I was led to the following interesting remark by a review in today's WSJ:
There are characters whom we know to be historical but of whom we do not feel that we have any personal knowledge -- knowledge by acquaintance; such are Alexander, Attila, or William of Orange. There are others who make no claim to historical reality but whom, none the less, we know as we know real people: Falstaff, Uncle Toby, Mr. Pickwick. But there are only three characters who, claiming the first sort of reality, also actually have the second. And surely everyone knows who they are: Plato's Socrates, the Jesus of the Gospel, and Boswell's Johnson.Lewis goes on to say that our sense of the character of Jesus or Johnson is so strong, that our judgments coincide on the spuriousness of apocryphal gospels and 'pseudo-Johnsoniana':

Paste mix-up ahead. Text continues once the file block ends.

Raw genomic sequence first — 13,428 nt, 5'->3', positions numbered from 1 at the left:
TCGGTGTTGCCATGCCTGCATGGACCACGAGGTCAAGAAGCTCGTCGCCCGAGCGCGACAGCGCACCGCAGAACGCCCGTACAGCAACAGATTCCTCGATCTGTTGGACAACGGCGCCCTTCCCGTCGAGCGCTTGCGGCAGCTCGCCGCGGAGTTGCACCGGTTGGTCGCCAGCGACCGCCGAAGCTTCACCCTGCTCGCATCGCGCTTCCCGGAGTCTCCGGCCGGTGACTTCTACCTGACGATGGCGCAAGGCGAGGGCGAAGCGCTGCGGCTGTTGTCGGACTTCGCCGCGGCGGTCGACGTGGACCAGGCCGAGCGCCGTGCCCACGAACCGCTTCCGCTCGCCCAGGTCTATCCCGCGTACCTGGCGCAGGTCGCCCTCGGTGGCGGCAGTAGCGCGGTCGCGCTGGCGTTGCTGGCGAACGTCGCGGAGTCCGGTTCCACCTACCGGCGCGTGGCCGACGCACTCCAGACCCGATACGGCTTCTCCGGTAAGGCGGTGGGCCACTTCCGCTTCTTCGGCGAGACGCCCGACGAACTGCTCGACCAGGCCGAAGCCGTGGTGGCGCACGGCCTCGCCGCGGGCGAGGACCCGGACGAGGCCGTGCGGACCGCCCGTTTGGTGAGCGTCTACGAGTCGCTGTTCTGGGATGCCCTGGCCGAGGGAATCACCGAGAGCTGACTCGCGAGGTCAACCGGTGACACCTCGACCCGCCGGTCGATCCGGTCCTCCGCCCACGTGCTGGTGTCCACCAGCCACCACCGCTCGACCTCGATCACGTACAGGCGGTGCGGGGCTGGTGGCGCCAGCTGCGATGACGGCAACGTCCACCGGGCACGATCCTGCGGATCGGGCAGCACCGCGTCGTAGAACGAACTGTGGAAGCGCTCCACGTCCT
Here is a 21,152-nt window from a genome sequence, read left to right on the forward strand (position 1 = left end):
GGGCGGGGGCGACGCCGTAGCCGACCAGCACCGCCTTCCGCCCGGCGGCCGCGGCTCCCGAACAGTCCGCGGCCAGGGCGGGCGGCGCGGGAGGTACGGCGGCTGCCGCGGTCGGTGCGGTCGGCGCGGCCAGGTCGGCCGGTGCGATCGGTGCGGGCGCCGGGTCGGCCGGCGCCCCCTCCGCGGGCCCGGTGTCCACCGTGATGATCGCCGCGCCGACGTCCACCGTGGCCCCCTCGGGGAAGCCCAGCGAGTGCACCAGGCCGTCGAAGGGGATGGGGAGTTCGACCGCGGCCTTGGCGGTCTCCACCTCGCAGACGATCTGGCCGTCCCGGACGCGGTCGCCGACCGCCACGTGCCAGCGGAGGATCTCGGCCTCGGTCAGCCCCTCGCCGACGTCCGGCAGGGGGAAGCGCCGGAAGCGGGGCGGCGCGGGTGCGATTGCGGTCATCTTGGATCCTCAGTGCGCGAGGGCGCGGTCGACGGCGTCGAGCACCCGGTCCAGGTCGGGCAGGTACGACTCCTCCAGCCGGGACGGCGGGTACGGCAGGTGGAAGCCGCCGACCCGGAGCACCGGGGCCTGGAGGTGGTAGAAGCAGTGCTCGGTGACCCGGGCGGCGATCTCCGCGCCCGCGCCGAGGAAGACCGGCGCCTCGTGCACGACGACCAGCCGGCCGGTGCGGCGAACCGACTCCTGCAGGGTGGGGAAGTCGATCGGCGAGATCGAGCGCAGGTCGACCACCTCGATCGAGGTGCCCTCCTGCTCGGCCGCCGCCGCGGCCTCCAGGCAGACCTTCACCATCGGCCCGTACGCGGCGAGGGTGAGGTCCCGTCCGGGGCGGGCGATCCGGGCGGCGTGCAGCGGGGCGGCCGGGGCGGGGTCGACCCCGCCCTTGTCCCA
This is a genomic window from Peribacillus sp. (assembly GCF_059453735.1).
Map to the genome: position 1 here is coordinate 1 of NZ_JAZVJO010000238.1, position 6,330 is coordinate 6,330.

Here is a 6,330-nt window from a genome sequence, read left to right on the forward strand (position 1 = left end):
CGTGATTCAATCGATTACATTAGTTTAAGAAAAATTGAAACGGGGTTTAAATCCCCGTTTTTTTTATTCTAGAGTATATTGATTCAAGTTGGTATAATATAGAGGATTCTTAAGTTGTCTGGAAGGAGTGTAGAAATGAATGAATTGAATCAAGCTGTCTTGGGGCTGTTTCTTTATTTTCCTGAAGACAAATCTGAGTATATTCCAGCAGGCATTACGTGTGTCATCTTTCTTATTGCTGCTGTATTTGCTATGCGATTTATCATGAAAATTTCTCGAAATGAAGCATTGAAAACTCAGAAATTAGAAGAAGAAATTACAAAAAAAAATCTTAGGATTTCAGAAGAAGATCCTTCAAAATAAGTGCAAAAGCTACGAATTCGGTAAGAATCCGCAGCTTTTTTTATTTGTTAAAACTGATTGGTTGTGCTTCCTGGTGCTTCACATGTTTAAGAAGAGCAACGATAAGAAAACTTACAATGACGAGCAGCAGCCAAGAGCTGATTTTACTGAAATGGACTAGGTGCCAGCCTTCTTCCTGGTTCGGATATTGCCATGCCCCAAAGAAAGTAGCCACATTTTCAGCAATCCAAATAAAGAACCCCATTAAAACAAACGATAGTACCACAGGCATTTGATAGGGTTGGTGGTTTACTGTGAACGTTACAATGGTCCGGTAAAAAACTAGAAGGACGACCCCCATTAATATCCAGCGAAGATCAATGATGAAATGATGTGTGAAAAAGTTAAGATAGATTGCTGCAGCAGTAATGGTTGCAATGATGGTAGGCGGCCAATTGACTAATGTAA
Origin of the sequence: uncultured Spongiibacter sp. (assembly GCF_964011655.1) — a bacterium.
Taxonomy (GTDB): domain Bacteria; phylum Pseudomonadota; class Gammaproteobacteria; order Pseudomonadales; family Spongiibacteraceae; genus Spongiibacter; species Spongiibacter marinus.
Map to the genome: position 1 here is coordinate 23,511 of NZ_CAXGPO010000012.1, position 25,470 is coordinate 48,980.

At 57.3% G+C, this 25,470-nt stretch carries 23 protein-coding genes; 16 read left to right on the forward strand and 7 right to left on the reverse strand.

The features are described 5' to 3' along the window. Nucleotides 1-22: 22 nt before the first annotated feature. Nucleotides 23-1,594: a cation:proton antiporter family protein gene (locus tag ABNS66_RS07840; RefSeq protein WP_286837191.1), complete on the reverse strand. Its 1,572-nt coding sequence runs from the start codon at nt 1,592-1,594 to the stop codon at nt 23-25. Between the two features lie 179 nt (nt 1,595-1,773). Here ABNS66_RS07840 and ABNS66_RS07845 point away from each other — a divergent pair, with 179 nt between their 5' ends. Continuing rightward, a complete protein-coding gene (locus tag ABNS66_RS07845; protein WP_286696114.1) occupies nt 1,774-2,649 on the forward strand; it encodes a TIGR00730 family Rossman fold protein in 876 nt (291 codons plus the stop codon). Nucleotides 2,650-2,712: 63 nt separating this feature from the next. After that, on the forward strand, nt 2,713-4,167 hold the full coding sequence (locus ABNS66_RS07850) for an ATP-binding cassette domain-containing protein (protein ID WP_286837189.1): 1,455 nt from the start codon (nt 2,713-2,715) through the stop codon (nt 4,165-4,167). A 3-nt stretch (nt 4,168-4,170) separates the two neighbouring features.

--C.S. Lewis, "Modern Theology and Biblical Criticism".
Our acquaintance with them shows itself in a dozen ways. When we look into the Apocryphal gospels, we find ourselves constantly saying of this or that logion, 'No. It's a fine saying, but not His. That wasn't how He talked.' -- just as we do with all pseudo-Johnsoniana.But curiously Lewis (regardless of whether he is correct about Jesus and Johnson) is silent on whether this test works also for Socrates. Do the sayings of Socrates in Xenophon, for instance, ring true? If Lewis is correct about Plato's character, we should at once agree either that 'That's how he talked' or not.